Sun Belt Conference members don’t receive many opportunities to entertain a team from one of college basketball’s five power conferences – the ACC, SEC, Big 10, Big 12 and Pac 12.
That’s not how the scheduling model works. Most opportunities to face an opponent who has name recognition come on the road. The Sun Belt school gets a guaranteed paycheck of $80,000 or so and must overcome a superior opponent in a hostile environment. A fairer fight occurs on a neutral court in the early season tournaments that cover the college basketball landscape in November and December.
Sun Belt member Coastal Carolina University, located in Conway, S.C., enjoys a unique, ideal scenario this week. The Myrtle Beach Invitational, an eight-team tournament sponsored by ESPN, is being played in their home arena, the sparkling 3,600-seat HTC Center, on the beautiful campus in this small town 15 miles from the coast that attracts golfers, sun worshippers and tourists from around the globe who seek a laid back good time.
It’s an attractive destination for those aiming to hold off winter as long as they can. With brilliant sunshine and temperatures in the mid-60s, fans and alumni can shop for the holidays, swing their clubs or sip brews and gaze at the Atlantic during the ample time between games. Playing three times in four days against good competition lets coaches evaluate personnel, tweak rotations and modify the playbook, hoping their individuals bond during the time away from campus and class, forming a more cohesive unit.
Each team arrives with different goals.
Villanova has played in an early-season tournament the last six years and won each one – two of those seasons ended with a national championship. Baylor and Mississippi State understand how quality wins this week can help their seeding when the NCAA tournament Selection Sunday arrives. A rebuilding program like Tulane hopes to use the three games to solidify a roster loaded with newcomers in coach Ron Hunter’s first season.
Entering the week, host Coastal Carolina understood and embraced the special opportunity ahead. On Thursday night in front of their home fans, cheerleaders, mascot and a trio who played smooth, soulful jams during breaks in play, the Chanticleers walloped a young Utah squad, 79-57, advancing to the tournament semifinals to face nationally ranked Baylor on Friday on ESPNU.
“It’s one of those games that’s a statement win for us but at the same time we have 80 more minutes of basketball,” Coastal Carolina coach Cliff Ellis said. “The big test now is we have to put this one behind us. At some point we’ll enjoy it.”
Ellis is a legend in college basketball coaching circles. Beating the Utes gave him 845 career victories in 45 seasons in college. He’s 767-503 at the Division I level, which includes conference championship seasons at Clemson and Auburn and in 13 seasons at Coastal Carolina he’s built a consistent winner, leading the program to four Big South titles before it moved upward to the Sun Belt in 2016 to accommodate the football program’s transition to the FBS level.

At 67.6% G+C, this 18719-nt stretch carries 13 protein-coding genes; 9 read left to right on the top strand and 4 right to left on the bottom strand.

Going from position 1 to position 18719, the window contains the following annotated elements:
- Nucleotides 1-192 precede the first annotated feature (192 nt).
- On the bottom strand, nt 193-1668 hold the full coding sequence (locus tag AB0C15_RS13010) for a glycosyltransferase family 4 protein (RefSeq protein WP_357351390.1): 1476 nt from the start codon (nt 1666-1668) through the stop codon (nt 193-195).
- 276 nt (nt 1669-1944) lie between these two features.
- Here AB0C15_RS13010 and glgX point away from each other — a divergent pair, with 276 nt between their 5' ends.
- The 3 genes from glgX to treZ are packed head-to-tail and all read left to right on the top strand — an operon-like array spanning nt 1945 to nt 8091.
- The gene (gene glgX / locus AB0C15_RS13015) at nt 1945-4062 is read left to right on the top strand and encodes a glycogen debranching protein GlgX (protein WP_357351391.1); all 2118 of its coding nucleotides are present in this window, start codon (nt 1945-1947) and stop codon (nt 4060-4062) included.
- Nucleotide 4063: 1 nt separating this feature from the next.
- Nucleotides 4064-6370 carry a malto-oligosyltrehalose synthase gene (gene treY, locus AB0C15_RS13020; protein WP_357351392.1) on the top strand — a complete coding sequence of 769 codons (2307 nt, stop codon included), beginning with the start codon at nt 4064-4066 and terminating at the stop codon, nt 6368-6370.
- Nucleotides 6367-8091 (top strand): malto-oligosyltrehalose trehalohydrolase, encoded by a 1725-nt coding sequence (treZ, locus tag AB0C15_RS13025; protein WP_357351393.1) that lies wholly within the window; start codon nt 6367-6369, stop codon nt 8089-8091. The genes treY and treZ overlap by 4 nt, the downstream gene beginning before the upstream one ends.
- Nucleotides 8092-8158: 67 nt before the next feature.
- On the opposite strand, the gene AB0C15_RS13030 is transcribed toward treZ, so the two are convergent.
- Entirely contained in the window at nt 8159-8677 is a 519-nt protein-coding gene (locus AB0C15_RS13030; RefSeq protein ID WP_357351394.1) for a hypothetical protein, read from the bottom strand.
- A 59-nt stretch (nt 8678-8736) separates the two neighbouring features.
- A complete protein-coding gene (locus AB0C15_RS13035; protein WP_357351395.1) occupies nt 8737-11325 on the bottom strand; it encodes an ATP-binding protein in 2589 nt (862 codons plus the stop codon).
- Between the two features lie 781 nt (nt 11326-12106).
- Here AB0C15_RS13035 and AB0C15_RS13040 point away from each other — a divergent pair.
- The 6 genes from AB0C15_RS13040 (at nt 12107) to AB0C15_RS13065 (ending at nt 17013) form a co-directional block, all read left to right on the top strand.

In 2016, after his Auburn team escaped the HTC Center with a three-point win, coach Bruce Pearl praised Ellis, known as a crafty technician who keeps opposing coaches off-balance with an array of defenses and slick offensive strategy.
Coastal’s Ebrima Dibba, who scored 19 points against Utah, said his team drew confidence from their coach’s play calling, which assured them their game plan was strong enough to pull the stunner and set up two more similar opportunities against Power 5 opponents this weekend. All they had to do was play hard and execute.
It was the program’s first victory over a Pac-12 member but second in a row over a Power 5 school. The Chanticleers defeated West Virginia last year in the College Basketball Invitational. They’ve also knocked off Auburn, Clemson and LSU during Ellis’ 13 seasons at the helm, confirming what he said postgame: His players aren’t intimidated in such situations. They relish them.
Ellis used the platform to promote his conference, which typically receives only one bid to the 68-team NCAA tournament.
“I think it’s huge for our university. We started in little Kimbrel Arena. There was one winning season in 15 years. We went in the Big South and won four championships after some tough year,” Ellis said. “We made a transition to the Sun Belt and let me just tell you people something: you watch the Sun Belt, Texas-Arlington took Gonzaga to the wire. Texas State went to UNLV and wins. You can talk about these Power 5s but come watch Sun Belt basketball and you’re going to see it. For us, we know, we’ve got some major, major games ahead. They may not be Power 5s. But it’s a really, really, really good league.”
No argument from Utah.